Drought, derecho damage ‘heartbreaking’


After personally viewing the derecho and drought damage in Iowa while flying in an Iowa National Guard helicopter, U.S. Secretary of Agriculture Sonny Perdue said the damage he saw was “heartbreaking.”

That was Sept. 3 when he got out of the copter and declared 18 counties as primary natural disaster areas, making farmers eligible for federal assistance. An additional 24 counties are also eligible for assistance because they are surrounding the primary counties. Thus, farmers in 42 counties may qualify for low-interest Farm Service Agency emergency loans. 

Emergency loans from USDA can be used to meet various recovery needs, including replacement of essentials such as equipment or livestock, reorganization of a farming operation, or refinancing certain debts. Applications for emergency loans can be found at FSA online. Deadline to apply for these loans is May 3. Both crop and livestock producers are eligible for assistance. 

Getting firsthand look 

Perdue was accompanied by Iowa Gov. Kim Reynolds, Iowa Ag Secretary Mike Naig and Iowa U.S. Sen. Joni Ernst. They flew over counties in central Iowa to view the destruction to farms and fields from the hurricane-like windstorm on Aug. 10, which hit millions of acres of corn and soybeans. In addition, the continuing summer drought had spread to 83% of the state by early September when the group rode in the copter. The Secretarial Derecho Disaster Declaration is in addition to the Secretarial Drought Disaster Declaration that was announced in August. 

After the helicopter tour, Perdue held a media briefing on the Heath Stolee farm near Radcliffe, where he signed the official document for the derecho disaster declaration. He predicted even more help may be on the way as congressional action is needed to boost crop insurance payments for Iowa farmers. And disaster assistance to farmers could also be provided under a congressional package being assembled that would target aid to Americans harmed while struggling with the coronavirus.  

More help may be coming 

“A targeted package is being put together, and in it, we have a provision calling for $20 billion in discretionary funding for the USDA secretary to use for industries that have been heavily impacted by COVID-19,” Perdue said. 

Farmers attending the briefing told Perdue that Iowa needs more help. Jim Greif, past president of the Iowa Corn Growers Association, said, “It’s not just crop damage but also catastrophic damage to so many grain bins from the windstorm.” Farming near Monticello in eastern Iowa, Greif experienced damage on his farms.

So has Dennis Friest, south of Radcliffe in north-central Iowa. The derecho and drought have hit his family farming operation. “Farmers are really struggling financially,” Friest said. “No doubt about it, we’ve got to have help to get through this.” 

USDA estimates that government payments will make up 36% of the projected $102.7 billion in farm income in 2020. With low market prices and reduced yields, receipts from corn, soybeans, cattle and hogs are all expected to be lower this year than in 2019. 

Hit with a double whammy 

When Reynolds sent her request for a federal derecho disaster declaration to the Trump administration a few days after the windstorm struck on Aug. 10, she estimated Iowa’s damage total at $4 billion, including about $3.8 billion to agriculture. The derecho with winds of up to 140 mph swept across 14 million acres of corn and soybeans in 57 counties in Iowa, with 6 million acres in 36 counties hit with the worst damage.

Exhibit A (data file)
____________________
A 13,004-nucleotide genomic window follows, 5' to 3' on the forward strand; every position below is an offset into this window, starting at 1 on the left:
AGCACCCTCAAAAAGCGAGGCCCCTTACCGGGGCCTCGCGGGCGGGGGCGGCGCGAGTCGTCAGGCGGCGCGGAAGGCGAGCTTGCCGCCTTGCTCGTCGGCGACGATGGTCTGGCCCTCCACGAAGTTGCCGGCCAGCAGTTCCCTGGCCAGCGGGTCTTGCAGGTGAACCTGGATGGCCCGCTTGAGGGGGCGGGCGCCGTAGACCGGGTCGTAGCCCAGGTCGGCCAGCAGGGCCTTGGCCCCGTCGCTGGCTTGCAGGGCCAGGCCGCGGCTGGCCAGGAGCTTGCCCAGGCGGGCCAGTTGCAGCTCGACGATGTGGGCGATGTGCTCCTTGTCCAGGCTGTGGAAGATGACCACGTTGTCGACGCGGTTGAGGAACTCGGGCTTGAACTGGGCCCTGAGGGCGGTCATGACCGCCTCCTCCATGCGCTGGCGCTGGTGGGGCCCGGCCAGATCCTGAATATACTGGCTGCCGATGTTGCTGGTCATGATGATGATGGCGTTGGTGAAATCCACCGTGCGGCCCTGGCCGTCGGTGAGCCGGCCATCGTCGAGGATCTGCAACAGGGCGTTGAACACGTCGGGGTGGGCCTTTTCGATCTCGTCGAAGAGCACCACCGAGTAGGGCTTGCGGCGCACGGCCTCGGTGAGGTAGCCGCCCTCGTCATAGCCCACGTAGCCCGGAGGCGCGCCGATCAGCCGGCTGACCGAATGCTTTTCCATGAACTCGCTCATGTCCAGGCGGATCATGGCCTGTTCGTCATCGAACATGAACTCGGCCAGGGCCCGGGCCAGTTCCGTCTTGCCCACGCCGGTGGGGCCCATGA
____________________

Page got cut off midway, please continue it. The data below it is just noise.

SURVIVING 2020: “USDA is working to expedite financial and technical support for Iowa producers who have suffered unprecedented losses,” said Perdue (right), as he signed the Secretarial Disaster Declaration.

Many farms pummeled by the derecho are also suffering from drought. The weekly USDA Drought Monitor map as of Sept. 3 showed drought encompassing 83% of the state. The extreme drought category encompassed 15%, mostly centered in west-central and central Iowa. 

“These widespread weather impacts have caused our crop and livestock producers and their communities to experience unprecedented losses,” Naig said. “We are thankful for USDA’s partnership and Secretary Perdue’s disaster designation, which gives our producers access to federal loans and recovery resources.” 

Crop insurance needs fixing 

Most Iowa farmers have multiperil crop insurance coverage, which will help recover a portion of the crop losses. “Farmers have invested a lot of time and financial resources in this year’s crop,” Naig said. “It will be important for USDA and crop insurance providers to continue working with Iowa farmers as they assess the damage to their crops and the potential harvest and grain quality problems.” 

Naig and Reynolds said they will continue pushing for Congress to help farmers with additional disaster aid to boost crop insurance payments to farmers. More than 90% of Iowa farmers have crop insurance, typically protecting 80% to 85% of either their crop yield or crop revenue.  

Perdue said he’s aware of inconsistencies in how private crop insurance companies are evaluating losses. For example, one neighbor is determined to have a total loss and doesn’t have to harvest the flattened, tangled corn crop. But the other neighbor has to go through the process of attempting to harvest the badly damaged crop and may not get any grain or very little from some fields. Perdue said he plans to talk with the insurance companies to “get more consistency.” 

Farmers and landowners can learn more about USDA disaster assistance programs by visiting farmers.gov/recover or contacting their local USDA Service Center


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